“Returning from Napa Valley last fall, I reflect on one of the most memorable visits during this week-long sojourn. While I profess to be totally consumed with red wines for most of the year, my visit to the unassuming Hyde de Villaine (HdV) Winery on the fringes of Napa provided me with a perspective of some of the most expressive and stylistic Chardonnays that I have tasted during my career. It was rather peculiar to be touring the rolling hills of Northern California and tasting Chardonnays that are reminiscent of the great whites from the Côte de Beaune in Burgundy.
“HdV Winery is a collaboration between the Hyde family of Carneros and the de Villaine family of Burgundy, France. Larry Hyde’s cousin, Pamela Fairbanks de Villaine, is married to Aubert de Villaine, who is co-owner of the infamous Domaine de la Romanée-Conti (DRC) in Burgundy. This wondrous union brought together Chardonnay from one of California’s premier locations, Hype Vineyards, with the talents of Burgundy’s most influential craftsmen.
“Hyde Vineyards in Carneros are exposed to the cool confluences of the San Pablo Bay and rest on a base of well-drained, alluvial clay soils. The purity and the precise mineral expression of these grapes are sought after… The HdV wines have their own identity under French-born winemaker Stephané Vivier. He acknowledges that ‘texture is very important to Chardonnay’ and maintains the freshness in these wines while describing the wines as having a ‘mineral texture with a Napa opulence.’ There is an unmistakable pedigree and golden mineral content in all of the HdV Chardonnays. They have an alluring character that is unmatched among domestic whites and is the benchmark of quality that others try to duplicate.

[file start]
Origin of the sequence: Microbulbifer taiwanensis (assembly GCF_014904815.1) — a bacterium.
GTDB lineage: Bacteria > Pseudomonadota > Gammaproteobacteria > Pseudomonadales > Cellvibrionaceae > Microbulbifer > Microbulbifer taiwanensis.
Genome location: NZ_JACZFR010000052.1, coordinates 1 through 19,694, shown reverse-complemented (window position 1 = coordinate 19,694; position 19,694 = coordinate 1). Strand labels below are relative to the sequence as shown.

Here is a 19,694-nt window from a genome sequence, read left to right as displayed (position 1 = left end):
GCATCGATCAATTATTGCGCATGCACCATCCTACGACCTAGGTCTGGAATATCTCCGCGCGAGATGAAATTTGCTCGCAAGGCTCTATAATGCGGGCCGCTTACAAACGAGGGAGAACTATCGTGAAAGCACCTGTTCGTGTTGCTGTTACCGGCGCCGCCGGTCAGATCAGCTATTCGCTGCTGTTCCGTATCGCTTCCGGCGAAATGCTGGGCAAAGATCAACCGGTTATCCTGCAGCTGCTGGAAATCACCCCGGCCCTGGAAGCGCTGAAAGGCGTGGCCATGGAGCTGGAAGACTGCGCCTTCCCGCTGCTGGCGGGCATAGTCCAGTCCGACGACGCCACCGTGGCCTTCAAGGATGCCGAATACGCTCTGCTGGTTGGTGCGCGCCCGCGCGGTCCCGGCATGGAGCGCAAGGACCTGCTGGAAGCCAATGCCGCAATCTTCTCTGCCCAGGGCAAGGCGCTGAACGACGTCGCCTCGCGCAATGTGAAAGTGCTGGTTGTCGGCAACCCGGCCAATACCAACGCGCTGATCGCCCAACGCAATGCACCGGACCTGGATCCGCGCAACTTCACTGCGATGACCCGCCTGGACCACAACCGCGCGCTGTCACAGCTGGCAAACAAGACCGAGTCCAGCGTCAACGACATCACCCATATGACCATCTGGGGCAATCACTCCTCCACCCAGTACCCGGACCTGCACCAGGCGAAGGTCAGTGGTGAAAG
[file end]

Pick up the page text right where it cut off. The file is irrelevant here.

“The HdV Chardonnays are sourced from 30-year-old parcels within Hyde Vineyards, aged for 12 months in French Oak, three months in stainless steel and then given 14 months of rest in the bottle before release. The 2009 and 2010 HdV Chardonnays are both in the market and relative values for the quality behind the labels. The 2009 is precocious in style and comes from a warmer vintage in Carneros. It displays a more forward character at this point with lemon meringue cream, minerals and honeyed pears.
“The 2010 is a bit restrained with layers of intense lemon meringue and orange citrus oil intertwined with candied limes, stone fruits and a layering of delicate toast. Each of these wines display incredible harmony and balance, and will benefit from some additional cellaring. It is hard to imagine how much more complex and attractive these wines will become over time, but it may be worth buying several bottles if you don’t have the willpower to wait. I’m certain your patience will be rewarded.”